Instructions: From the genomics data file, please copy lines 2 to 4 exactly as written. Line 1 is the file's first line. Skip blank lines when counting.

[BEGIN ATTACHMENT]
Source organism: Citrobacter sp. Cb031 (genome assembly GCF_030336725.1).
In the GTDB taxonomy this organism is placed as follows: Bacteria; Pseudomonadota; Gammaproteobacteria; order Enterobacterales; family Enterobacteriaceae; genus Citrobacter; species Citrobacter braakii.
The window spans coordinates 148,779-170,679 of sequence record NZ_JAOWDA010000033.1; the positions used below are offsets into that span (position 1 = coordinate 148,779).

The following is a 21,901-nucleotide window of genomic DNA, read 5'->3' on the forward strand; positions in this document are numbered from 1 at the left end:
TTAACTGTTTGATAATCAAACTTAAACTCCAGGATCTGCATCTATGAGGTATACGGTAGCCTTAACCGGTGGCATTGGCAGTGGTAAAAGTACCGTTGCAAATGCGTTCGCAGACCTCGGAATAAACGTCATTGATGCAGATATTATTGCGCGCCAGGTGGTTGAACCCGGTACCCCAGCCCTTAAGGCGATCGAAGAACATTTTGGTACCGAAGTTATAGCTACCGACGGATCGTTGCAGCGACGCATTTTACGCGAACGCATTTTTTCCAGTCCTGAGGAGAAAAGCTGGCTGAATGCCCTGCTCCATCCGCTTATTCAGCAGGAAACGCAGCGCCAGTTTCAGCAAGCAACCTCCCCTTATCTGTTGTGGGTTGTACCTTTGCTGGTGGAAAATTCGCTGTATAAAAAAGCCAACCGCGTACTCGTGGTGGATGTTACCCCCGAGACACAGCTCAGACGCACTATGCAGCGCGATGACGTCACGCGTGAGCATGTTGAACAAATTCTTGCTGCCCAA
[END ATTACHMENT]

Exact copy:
In the GTDB taxonomy this organism is placed as follows: Bacteria; Pseudomonadota; Gammaproteobacteria; order Enterobacterales; family Enterobacteriaceae; genus Citrobacter; species Citrobacter braakii.
The window spans coordinates 148,779-170,679 of sequence record NZ_JAOWDA010000033.1; the positions used below are offsets into that span (position 1 = coordinate 148,779).

The following is a 21,901-nucleotide window of genomic DNA, read 5'->3' on the forward strand; positions in this document are numbered from 1 at the left end: